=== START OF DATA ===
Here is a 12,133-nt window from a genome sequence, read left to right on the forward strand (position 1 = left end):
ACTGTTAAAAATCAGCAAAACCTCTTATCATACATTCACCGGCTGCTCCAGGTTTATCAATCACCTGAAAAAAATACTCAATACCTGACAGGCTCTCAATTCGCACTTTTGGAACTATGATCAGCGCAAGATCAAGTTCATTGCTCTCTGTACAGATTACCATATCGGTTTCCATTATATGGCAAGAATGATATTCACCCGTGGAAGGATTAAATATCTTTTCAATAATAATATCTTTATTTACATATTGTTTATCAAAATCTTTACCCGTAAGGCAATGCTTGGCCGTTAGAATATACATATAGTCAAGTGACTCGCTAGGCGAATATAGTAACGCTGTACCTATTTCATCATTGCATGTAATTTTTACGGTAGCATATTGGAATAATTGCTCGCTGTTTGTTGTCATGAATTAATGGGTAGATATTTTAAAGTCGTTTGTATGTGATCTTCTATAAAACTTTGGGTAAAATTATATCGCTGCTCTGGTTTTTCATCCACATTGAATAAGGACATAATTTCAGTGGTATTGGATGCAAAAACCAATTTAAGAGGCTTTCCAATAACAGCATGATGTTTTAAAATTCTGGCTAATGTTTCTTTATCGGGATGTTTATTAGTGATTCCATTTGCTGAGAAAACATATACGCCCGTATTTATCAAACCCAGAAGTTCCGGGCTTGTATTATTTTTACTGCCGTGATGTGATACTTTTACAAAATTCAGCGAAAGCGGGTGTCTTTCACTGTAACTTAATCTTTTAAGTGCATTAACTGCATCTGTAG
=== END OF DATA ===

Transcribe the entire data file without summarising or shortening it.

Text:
Here is a 12,133-nt window from a genome sequence, read left to right on the forward strand (position 1 = left end):
ACTGTTAAAAATCAGCAAAACCTCTTATCATACATTCACCGGCTGCTCCAGGTTTATCAATCACCTGAAAAAAATACTCAATACCTGACAGGCTCTCAATTCGCACTTTTGGAACTATGATCAGCGCAAGATCAAGTTCATTGCTCTCTGTACAGATTACCATATCGGTTTCCATTATATGGCAAGAATGATATTCACCCGTGGAAGGATTAAATATCTTTTCAATAATAATATCTTTATTTACATATTGTTTATCAAAATCTTTACCCGTAAGGCAATGCTTGGCCGTTAGAATATACATATAGTCAAGTGACTCGCTAGGCGAATATAGTAACGCTGTACCTATTTCATCATTGCATGTAATTTTTACGGTAGCATATTGGAATAATTGCTCGCTGTTTGTTGTCATGAATTAATGGGTAGATATTTTAAAGTCGTTTGTATGTGATCTTCTATAAAACTTTGGGTAAAATTATATCGCTGCTCTGGTTTTTCATCCACATTGAATAAGGACATAATTTCAGTGGTATTGGATGCAAAAACCAATTTAAGAGGCTTTCCAATAACAGCATGATGTTTTAAAATTCTGGCTAATGTTTCTTTATCGGGATGTTTATTAGTGATTCCATTTGCTGAGAAAACATATACGCCCGTATTTATCAAACCCAGAAGTTCCGGGCTTGTATTATTTTTACTGCCGTGATGTGATACTTTTACAAAATTCAGCGAAAGCGGGTGTCTTTCACTGTAACTTAATCTTTTAAGTGCATTAACTGCATCTGTAG